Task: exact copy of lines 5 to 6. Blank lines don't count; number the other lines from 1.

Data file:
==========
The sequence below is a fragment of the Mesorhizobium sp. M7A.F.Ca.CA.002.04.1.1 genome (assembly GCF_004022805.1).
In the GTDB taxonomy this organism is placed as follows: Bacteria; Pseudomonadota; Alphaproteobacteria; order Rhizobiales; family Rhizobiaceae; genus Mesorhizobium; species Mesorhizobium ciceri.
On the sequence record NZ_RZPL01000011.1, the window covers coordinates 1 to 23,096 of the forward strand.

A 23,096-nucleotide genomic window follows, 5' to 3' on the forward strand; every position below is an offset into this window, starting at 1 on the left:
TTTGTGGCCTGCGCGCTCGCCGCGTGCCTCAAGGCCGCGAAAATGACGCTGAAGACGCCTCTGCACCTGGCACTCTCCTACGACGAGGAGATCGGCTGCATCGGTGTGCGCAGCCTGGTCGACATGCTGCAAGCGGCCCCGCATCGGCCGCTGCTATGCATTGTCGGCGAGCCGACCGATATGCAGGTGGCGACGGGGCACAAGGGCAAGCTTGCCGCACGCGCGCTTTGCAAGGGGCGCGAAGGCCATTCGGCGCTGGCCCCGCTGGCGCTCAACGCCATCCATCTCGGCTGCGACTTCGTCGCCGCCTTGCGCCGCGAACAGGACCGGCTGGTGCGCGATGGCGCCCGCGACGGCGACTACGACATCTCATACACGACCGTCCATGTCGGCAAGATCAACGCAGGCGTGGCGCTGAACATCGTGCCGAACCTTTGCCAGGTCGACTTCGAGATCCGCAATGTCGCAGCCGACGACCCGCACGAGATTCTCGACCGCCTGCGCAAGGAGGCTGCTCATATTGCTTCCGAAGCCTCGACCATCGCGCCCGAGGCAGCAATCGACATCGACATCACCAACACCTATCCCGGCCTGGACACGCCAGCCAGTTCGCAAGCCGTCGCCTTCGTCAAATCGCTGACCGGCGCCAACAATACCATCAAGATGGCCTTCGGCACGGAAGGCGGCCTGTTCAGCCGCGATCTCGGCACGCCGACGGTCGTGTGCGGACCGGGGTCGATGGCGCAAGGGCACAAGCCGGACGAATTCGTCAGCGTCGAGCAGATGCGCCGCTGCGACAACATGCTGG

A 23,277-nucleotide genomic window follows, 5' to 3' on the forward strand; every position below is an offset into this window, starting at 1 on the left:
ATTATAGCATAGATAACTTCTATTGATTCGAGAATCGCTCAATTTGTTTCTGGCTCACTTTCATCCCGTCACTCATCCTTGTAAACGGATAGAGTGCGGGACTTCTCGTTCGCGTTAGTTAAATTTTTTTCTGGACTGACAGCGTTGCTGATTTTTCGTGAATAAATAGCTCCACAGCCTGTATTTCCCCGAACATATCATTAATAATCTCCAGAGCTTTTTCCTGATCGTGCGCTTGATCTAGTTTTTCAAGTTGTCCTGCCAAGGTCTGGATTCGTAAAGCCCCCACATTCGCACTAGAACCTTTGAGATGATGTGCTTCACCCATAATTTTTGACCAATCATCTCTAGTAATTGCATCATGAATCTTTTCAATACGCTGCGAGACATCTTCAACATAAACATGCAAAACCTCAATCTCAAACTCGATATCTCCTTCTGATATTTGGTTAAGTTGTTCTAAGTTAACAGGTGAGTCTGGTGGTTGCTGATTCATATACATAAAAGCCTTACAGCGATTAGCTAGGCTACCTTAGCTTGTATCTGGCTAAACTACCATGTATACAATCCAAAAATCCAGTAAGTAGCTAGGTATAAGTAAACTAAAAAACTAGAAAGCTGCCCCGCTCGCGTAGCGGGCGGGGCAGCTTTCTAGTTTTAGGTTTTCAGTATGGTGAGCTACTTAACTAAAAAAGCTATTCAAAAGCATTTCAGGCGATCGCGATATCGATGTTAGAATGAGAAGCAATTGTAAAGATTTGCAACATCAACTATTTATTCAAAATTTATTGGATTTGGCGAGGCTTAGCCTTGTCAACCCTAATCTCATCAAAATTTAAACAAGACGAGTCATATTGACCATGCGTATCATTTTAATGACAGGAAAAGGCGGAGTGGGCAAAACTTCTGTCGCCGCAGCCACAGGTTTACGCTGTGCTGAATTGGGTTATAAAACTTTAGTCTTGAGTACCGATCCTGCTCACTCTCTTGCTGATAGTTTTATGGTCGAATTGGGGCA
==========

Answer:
TTTGTGGCCTGCGCGCTCGCCGCGTGCCTCAAGGCCGCGAAAATGACGCTGAAGACGCCTCTGCACCTGGCACTCTCCTACGACGAGGAGATCGGCTGCATCGGTGTGCGCAGCCTGGTCGACATGCTGCAAGCGGCCCCGCATCGGCCGCTGCTATGCATTGTCGGCGAGCCGACCGATATGCAGGTGGCGACGGGGCACAAGGGCAAGCTTGCCGCACGCGCGCTTTGCAAGGGGCGCGAAGGCCATTCGGCGCTGGCCCCGCTGGCGCTCAACGCCATCCATCTCGGCTGCGACTTCGTCGCCGCCTTGCGCCGCGAACAGGACCGGCTGGTGCGCGATGGCGCCCGCGACGGCGACTACGACATCTCATACACGACCGTCCATGTCGGCAAGATCAACGCAGGCGTGGCGCTGAACATCGTGCCGAACCTTTGCCAGGTCGACTTCGAGATCCGCAATGTCGCAGCCGACGACCCGCACGAGATTCTCGACCGCCTGCGCAAGGAGGCTGCTCATATTGCTTCCGAAGCCTCGACCATCGCGCCCGAGGCAGCAATCGACATCGACATCACCAACACCTATCCCGGCCTGGACACGCCAGCCAGTTCGCAAGCCGTCGCCTTCGTCAAATCGCTGACCGGCGCCAACAATACCATCAAGATGGCCTTCGGCACGGAAGGCGGCCTGTTCAGCCGCGATCTCGGCACGCCGACGGTCGTGTGCGGACCGGGGTCGATGGCGCAAGGGCACAAGCCGGACGAATTCGTCAGCGTCGAGCAGATGCGCCGCTGCGACAACATGCTGG

A 23,277-nucleotide genomic window follows, 5' to 3' on the forward strand; every position below is an offset into this window, starting at 1 on the left: